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Nicklas Backstrom gets faceoff redemption, as Capitals’ top line continues to hold its own

(AP Photo / Pablo Martinez Monsivais)

PITTSBURGH – On a night when the Washington Capitals’ top line combined for three even-strength goals – thanks to a T.J. Oshie hat trick – that Nicklas Backstrom won just 26 percent of his faceoffs didn’t seem to matter that much in Washington’s Game 1 win against the Pittsburgh Penguins. Except that it did bug Backstrom.

He more than made up for it in Game 2, as Backstrom won 18 of 20 faceoffs (90 percent), marking the highest faceoff win percentage in the NHL playoffs since 1987-88 for a minimum of 20 faceoffs. How did he do it?

“I have no idea,” Backstrom deadpanned.

What’s more impressive is that Backstrom has taken the majority of his draws against top Penguins center Sidney Crosby, who won 51.7 percent of his faceoffs during the regular season.

“I was just disappointed the last game,” Backstrom said. “I was bad at it, so I don’t know. I was just trying to do my best out there.”

The Eastern Conference semifinal series between the Capitals and Penguins is tied and now back in Pittsburgh for Games 3 and 4, but Washington can be encouraged that its top line has arguably won its matchup with the Crosby line in the first two games of the series. The forward trio of Crosby, Patric Hornqvist and Conor Sheary hasn’t scored yet this series, while Oshie has single-handedly scored on that line three times.

With the Penguins at home for the next two games, they’ll be able to control the matchups, as they will have last change, but Washington has shown that it’s perfectly comfortable pitting fire with fire.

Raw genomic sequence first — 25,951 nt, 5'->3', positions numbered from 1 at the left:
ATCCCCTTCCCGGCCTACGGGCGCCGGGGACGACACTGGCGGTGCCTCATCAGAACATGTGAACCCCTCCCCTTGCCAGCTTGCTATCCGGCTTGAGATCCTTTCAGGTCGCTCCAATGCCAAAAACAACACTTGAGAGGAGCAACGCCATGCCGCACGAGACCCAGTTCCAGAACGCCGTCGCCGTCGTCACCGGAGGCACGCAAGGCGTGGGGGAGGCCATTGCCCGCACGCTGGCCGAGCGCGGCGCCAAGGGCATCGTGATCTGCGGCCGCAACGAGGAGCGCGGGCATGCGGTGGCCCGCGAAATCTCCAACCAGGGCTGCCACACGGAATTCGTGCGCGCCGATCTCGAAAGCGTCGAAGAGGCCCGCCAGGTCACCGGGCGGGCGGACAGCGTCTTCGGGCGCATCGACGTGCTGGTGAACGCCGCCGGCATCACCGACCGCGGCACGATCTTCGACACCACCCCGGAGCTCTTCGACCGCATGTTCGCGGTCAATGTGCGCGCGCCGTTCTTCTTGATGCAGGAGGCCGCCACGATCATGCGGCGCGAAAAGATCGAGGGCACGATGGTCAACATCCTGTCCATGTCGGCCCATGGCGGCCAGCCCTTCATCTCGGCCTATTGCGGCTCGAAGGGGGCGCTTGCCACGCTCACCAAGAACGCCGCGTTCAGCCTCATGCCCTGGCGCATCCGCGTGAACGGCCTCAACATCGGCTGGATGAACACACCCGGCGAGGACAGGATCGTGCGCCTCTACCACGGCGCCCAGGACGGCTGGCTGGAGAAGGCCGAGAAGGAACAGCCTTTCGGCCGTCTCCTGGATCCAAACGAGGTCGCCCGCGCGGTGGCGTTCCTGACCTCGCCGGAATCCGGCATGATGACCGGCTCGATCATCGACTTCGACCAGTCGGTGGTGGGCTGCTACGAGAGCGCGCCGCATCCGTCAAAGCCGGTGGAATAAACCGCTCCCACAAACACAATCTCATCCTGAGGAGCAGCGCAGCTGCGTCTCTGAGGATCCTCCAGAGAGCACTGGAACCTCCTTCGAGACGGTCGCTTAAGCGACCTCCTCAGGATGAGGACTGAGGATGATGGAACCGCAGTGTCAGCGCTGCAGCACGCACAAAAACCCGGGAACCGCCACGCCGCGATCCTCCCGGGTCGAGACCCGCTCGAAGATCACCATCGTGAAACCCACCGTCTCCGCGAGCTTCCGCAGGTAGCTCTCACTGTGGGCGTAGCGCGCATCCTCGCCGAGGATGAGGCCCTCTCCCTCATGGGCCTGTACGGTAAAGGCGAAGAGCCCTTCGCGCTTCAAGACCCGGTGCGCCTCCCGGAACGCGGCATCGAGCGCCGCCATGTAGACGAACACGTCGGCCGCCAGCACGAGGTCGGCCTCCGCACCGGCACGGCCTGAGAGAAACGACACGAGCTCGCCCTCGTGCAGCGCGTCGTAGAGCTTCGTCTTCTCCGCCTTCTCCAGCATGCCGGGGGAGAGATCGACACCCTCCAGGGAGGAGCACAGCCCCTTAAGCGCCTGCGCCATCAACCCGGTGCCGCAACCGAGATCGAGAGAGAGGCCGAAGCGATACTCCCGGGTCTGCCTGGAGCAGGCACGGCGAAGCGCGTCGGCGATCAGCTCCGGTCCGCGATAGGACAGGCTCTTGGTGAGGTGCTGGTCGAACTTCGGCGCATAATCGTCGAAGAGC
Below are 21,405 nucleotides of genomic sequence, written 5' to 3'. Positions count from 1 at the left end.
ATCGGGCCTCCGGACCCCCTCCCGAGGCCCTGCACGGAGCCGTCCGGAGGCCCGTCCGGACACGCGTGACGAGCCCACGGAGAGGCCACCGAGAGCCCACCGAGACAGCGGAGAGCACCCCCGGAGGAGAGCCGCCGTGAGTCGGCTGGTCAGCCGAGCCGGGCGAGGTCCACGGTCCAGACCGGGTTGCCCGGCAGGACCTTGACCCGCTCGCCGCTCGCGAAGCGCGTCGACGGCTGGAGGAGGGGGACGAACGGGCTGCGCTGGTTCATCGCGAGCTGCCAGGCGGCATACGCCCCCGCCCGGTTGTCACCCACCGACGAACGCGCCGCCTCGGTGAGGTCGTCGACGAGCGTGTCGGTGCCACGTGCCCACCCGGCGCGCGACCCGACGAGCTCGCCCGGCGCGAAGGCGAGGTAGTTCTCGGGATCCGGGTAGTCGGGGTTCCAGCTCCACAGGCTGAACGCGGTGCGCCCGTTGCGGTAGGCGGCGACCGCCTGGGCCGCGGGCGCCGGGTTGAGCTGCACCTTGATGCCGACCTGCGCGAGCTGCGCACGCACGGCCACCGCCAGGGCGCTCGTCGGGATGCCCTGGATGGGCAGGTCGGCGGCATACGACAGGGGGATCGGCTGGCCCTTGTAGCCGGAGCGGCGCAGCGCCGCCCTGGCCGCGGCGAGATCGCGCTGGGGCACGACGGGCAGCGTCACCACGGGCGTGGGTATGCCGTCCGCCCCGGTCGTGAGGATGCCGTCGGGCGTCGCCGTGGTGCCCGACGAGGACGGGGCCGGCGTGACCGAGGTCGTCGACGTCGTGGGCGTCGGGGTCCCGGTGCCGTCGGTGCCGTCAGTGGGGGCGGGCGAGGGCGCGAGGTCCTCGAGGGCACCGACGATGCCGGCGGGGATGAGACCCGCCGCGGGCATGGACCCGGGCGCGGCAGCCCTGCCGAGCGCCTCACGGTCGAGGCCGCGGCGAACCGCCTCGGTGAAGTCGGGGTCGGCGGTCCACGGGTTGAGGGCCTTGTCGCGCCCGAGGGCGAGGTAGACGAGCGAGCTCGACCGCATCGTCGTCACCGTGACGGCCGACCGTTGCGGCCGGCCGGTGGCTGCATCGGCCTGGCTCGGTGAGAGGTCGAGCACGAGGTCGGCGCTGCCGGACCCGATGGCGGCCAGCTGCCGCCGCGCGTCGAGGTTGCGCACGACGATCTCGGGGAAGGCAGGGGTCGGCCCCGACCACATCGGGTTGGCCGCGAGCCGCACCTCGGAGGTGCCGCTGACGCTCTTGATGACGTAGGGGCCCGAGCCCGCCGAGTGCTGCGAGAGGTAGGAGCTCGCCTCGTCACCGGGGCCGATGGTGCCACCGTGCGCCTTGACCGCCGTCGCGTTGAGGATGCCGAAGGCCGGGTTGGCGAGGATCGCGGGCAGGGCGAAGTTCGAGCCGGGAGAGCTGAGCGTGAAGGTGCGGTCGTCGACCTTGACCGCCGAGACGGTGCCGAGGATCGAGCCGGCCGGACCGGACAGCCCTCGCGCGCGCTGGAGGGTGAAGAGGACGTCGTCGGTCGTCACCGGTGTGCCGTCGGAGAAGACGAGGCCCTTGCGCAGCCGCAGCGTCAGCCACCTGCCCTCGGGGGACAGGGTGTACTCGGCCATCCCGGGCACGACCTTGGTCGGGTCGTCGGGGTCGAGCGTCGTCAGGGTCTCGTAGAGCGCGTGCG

“I think it’s a good challenge with a couple of superstars going head-to-head,” Capitals Coach Barry Trotz said on Friday. “Everybody knows what I think of Nick Backstrom. Crosby’s had a fantastic offensive year, just a complete year. I thought it was a good challenge for them to go head-to-head. … Try to out-play them every game, that’s the expectation.”

Backstrom has won 56.7 percent of his faceoffs against Crosby in this series, an improvement over the first round, when he struggled against Philadelphia Flyers center Claude Giroux and won just 45.8 percent of the draws against him. Giroux was still held to just one point against the Capitals.

The importance of faceoffs as it relates to the outcome of a game is debatable, and a good example is Saturday’s game. The Capitals may have started with the puck when Backstrom was taking the draw, but the Penguins still dominated possession for the majority of the game. They beat Washington, 2-1.

Trotz has called faceoffs “the first battle of the game” and “the first battle on every play,” that you can’t score unless you have the puck. Jay Beagle said that when you’re consistently losing draws throughout the game, it can wear on you by the time you get to the third period.

“It feels like everyone is good on draws now, and sometimes you have those nights where it kind of doesn’t really work out, and then you try different ways and it doesn’t work out,” Marcus Johansson said. “But [Saturday] night, he was good and got it going. I think he kind of gets in their head a little bit and he’s the one who ended up winning the draws.”